T Jeremy Trueblood performed well in his first NFL start despite being matched against strong pass-rusher Charles Grant
For all the talk about rebuilding that has inevitably been brought on by the Tampa Bay Buccaneers' 0-4 start, the reality is such a period may already be well under way. In fact, it's been in motion for several seasons now.
That's not to say the team isn't focused on winning ball games. Every Buccaneers player is hungry for the team's first victory of the season, and Head Coach Jon Gruden is just as committed to getting Ws as he ever has been.
But the fact remains: At least on offense the Bucs are a very young and inexperienced group. That's not a knock. If anything, given the way the unit performed last Sunday against the New Orleans Saints, it should be the basis for much hope in Tampa.
The average age of Tampa Bay's offensive starters on Sunday in New Orleans was 26.8 years, a product of the Buccaneers starting three rookies last year and now two more rookies – so far – in 2006. Last season, running back Cadillac Williams, guard Dan Buenning and tight end Alex Smith became mainstays in the starting lineup. Sunday, quarterback Bruce Gradkowski and right tackle Jeremy Trueblood got their official baptisms by fire.
That young group, joined by several other even younger offensive players throughout the course of the game racked up 406 yards of total offense and three touchdowns. That performance – by far the best of the season – was all the more impressive considering that nine players who saw action on that side of the ball had two or less years of overall experience.
Williams, the Buccaneers most notable young player, regained the form he exhibited during his rookie campaign last season, running for 111 yards on 20 carries. He again was particularly effective in the fourth quarter, breaking free for a season-long 34-yard run to set up the Bucs' final touchdown.
Even those players who didn't start, such as guard Davin Joseph and wide receiver Maurice Stovall, seemed ready to make significant contributions. Joseph checked in several times in heavy formations that featured the first-round selection at right guard and fellow offensive linemen Cornell Green and Sean Mahan as tight ends. And Stovall, making his regular-season debut, appeared to pull in a fade pass for a touchdown before having the score nullified by off-setting pass interference calls. The Buccaneers were bailed out of that red zone miscue by yet another young player, second-year tight end Alex Smith who pulled in a three-yard touchdown pass two plays later.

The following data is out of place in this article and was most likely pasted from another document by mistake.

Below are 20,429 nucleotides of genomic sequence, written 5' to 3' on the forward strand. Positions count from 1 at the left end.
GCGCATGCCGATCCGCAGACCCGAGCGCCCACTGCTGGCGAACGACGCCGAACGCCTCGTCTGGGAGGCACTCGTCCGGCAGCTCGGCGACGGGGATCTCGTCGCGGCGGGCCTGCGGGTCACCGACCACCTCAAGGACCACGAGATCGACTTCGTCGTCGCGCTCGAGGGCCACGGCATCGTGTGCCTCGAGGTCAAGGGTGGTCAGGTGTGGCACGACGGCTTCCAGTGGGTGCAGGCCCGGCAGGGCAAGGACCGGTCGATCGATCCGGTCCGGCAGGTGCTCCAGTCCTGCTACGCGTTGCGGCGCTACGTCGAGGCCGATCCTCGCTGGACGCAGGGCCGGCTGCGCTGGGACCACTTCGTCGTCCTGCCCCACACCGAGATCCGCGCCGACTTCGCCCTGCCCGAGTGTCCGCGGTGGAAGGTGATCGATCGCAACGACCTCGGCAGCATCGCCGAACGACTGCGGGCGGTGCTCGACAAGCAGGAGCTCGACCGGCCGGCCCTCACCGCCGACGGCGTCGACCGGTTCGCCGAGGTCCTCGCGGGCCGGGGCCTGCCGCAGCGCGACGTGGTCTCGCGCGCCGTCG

"I'm really encouraged by our young players," Gruden said. "Offensively, that is where most of them are. Alex Smith made, again, a big catch for a touchdown. Jeremy Trueblood's debut was good against a very good pass rusher in Charles Grant. Bruce's performance speaks for itself."
Yes it does, but it still merits a review. All Gradkowski did Sunday was complete 20-of-31 passes for 225 yards and two touchdowns and no interceptions, finishing the game with a 107.6 passer rating. More importantly, he rallied the team from a 10-point deficit to take a momentarily take the lead in the fourth quarter – not bad for a sixth-round draft pick making the first start of his career on the road against a quality team and in a domed environment.
Then there was the play of 2006 second-round pick Trueblood. Making the first start of his career as a result of Kenyatta Walker's season-ending knee surgery, Trueblood responded well. Though Charles Grant did produce the game's only turnover on a sack-forced fumble, overall the Bucs' 6-8, 320-pound rookie out of Boston College had a strong showing, neutralizing his man for the majority of the game.
Joining Buenning and third-year left tackle Anthony Davis, Trueblood gives the Buccaneers one of the youngest offensive lines in the league. That line will get even younger as soon as Joseph enters the starting lineup at right guard – a move that could happen as early as Sunday against the Cincinnati Bengals.
"I think as soon as [Joseph] is ready to go, he will be in the starting lineup," Gruden said. "No disrespect to Sean Mahan or any of the other guards that we have, but this is a man who we think will really add something to our football team, and hopefully for years to come.
"You will see Davin Joseph against Cincinnati. Cadillac had his first 100-yard game. I am encouraged by Dan Buenning, Anthony Davis and the young nucleus of players that we have. We are going to build the offense around them and I think they understand that. So it is encouraging, if there is anything to be encouraged about at this stage."